Continuation of The Gunslinger, by Stephen King

It takes him a time, but eventually the gunslinger finds a way down the mountain that will allow him to avoid the darkness and the tracks.

He does not fail to realize that he will also bypass the way station, and whatever remains of Tull because of this decision. He feels no small amount of relief.

Hedging his demons does not come cheaply. The way down the mountain is a treacherous path, marked by loose stones, tiny rock slides, and a distinct lack of footholds. There is no food, either, and what vegetation he might chew on to stifle his grumbling gut consists of short, tough weeds with sharp leaves like knives. There is water enough, but it tastes like dust and rock, a cloudy, disagreeable flavor that lingers in his mouth and beneath his tongue.

The long, downhill trek also presents an opportunity to evaluate his body, now fully a decade older. He is still a young man, but during the slow-going hike he notices more aches, sharper pains. His bones creak and complain of strain. His back and knees tire easily, and his hips pain him so that, no matter how tired he is, sleep is long in coming each night.

The gunslinger's food bag is weightless flap against his leg when he reaches the green place at the bottom, his stomach a hollow he cannot help but be aware of. He catches a rabbit, but his hunger makes him impatient. His skinning and gutting is a quick, messy job like he hasn't done since he was a child, and his first bite fills his mouth with sour blood and the flavor of undercooked meat.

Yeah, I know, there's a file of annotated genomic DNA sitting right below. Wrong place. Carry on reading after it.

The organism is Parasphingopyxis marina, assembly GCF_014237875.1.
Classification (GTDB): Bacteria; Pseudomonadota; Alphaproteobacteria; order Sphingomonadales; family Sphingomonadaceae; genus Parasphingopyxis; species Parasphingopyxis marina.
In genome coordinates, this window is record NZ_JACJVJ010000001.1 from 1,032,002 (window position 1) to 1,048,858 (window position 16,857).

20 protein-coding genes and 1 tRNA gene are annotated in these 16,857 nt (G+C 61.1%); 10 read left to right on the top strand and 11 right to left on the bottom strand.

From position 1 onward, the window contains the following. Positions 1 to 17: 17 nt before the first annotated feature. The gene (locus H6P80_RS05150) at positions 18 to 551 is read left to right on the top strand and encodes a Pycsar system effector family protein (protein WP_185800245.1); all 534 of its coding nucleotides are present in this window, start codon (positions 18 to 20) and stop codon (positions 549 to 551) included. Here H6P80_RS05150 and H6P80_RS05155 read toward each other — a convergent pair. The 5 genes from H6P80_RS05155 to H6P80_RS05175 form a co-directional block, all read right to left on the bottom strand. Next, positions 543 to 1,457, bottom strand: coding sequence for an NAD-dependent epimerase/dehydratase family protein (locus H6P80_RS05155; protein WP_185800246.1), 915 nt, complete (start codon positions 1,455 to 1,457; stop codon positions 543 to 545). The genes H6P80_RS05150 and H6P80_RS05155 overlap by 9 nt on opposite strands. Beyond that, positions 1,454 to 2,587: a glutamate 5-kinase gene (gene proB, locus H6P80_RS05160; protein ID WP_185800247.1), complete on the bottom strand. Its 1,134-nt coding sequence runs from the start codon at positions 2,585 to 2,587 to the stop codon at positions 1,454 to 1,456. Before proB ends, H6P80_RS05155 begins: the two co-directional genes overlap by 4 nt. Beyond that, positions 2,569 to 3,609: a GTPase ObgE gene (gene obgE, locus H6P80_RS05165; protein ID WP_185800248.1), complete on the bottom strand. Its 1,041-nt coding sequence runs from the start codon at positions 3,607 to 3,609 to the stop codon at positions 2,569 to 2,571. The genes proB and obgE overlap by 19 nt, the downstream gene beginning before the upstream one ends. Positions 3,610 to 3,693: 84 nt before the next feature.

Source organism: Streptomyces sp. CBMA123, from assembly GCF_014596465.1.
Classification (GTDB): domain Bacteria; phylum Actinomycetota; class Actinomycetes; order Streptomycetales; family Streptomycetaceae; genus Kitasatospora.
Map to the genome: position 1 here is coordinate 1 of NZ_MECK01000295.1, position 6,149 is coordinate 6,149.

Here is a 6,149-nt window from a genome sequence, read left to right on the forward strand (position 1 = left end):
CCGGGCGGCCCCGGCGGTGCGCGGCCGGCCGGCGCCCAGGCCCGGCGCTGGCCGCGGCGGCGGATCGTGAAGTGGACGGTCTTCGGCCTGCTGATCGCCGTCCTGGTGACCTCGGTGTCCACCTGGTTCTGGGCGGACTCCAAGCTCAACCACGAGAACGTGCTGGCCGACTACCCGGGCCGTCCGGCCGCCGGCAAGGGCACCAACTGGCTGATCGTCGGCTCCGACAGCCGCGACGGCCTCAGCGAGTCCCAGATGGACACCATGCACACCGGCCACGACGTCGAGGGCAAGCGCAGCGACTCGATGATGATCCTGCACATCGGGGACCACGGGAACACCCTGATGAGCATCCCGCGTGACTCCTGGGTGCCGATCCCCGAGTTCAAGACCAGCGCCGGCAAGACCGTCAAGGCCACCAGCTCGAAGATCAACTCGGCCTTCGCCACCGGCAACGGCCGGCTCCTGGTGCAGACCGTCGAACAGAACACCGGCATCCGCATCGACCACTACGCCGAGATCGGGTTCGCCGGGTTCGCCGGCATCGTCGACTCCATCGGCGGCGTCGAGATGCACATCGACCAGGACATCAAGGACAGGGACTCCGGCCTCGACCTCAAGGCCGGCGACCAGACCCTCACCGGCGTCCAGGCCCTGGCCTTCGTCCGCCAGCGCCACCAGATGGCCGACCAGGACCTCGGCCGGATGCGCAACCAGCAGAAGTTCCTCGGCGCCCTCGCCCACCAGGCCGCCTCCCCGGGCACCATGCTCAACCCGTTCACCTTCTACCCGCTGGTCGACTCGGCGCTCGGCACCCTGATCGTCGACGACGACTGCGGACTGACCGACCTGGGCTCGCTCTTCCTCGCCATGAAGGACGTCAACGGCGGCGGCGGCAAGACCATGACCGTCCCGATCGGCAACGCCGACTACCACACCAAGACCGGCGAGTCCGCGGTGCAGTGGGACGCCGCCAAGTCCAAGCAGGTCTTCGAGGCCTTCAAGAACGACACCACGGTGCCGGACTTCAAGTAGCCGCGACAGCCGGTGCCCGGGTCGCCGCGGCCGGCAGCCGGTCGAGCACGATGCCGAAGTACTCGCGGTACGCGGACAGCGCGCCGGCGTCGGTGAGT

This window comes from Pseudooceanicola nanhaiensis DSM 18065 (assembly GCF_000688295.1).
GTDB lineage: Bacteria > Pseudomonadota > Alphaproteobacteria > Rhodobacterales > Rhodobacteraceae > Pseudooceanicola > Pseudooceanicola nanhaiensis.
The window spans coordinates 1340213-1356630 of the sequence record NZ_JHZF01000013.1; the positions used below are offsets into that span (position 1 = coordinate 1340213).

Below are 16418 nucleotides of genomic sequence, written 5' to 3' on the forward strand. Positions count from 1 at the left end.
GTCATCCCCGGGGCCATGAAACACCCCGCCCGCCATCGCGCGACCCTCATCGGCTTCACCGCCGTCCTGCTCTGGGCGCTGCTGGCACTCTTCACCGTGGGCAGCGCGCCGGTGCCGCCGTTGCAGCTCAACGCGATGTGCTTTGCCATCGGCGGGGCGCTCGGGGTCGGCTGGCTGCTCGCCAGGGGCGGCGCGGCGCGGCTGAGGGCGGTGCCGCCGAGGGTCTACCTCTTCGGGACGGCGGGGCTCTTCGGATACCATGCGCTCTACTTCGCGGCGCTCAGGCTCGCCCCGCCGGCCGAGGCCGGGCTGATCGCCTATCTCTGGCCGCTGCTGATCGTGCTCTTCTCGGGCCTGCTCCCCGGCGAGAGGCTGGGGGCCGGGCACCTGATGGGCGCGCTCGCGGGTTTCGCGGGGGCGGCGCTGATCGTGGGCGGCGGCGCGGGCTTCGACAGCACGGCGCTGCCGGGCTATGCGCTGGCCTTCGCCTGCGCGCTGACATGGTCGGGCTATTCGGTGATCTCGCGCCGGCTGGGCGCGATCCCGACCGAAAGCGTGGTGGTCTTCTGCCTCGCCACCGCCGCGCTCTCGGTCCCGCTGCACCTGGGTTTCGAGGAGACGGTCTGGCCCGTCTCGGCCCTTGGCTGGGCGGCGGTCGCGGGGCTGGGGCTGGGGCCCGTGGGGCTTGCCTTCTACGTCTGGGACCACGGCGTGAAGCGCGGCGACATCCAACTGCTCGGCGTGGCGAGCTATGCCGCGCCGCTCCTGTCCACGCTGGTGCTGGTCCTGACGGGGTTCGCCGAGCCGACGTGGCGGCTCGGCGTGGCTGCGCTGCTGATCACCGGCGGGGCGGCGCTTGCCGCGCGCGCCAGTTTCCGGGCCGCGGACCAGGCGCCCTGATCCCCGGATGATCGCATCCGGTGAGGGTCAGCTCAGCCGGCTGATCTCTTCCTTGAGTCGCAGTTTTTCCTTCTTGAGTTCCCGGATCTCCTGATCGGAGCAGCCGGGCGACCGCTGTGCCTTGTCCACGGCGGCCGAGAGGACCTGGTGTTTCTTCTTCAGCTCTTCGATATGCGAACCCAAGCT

He wakes violently in the middle of the night to his stomach rejecting the meager offering.

The gunslinger takes his time in the green place, not looking forward to the dry air and unrelenting sun of the desert. There he knows the landscape is daunting in its size and unsympathetic in its homogeneity, and with his hunger so recently sated he does not happily anticipate its return. But the green place is small in comparison with the rest of this dying world, and however shortened his stride may be from ten years of night in company of the man in black, he notes the green and living life around him getting thinner, and thinner, with each day's travel. Too soon for his tastes, the gunslinger finds himself greeted with bright, unerring sunlight, and hills upon hills of cracked desert.

He started his course through the desert so long ago with a beast and a comfortable number of water bags friendly and heavy. Most had been abandoned as they emptied, some when his animal died. Two were lost with the boy. Now he has only the two crossing his body.

He remembers those times him came so close to death for lack of fluids on his first crossing. And as he makes his first steps out from beneath the shade of the green place—more yellow, this close to the edge—he thinks upon the ocean, so far to the west.

The gunslinger knows that the odds of surviving this next leg of his journey are stacked against him in quantities he does not care to consider. However, something makes him believe, in the far reaches of his unconscious mind, that he will make it to the other side of this hellish place, and to the sea beyond it.

About this, he is not happy.

Written for an English assignment :)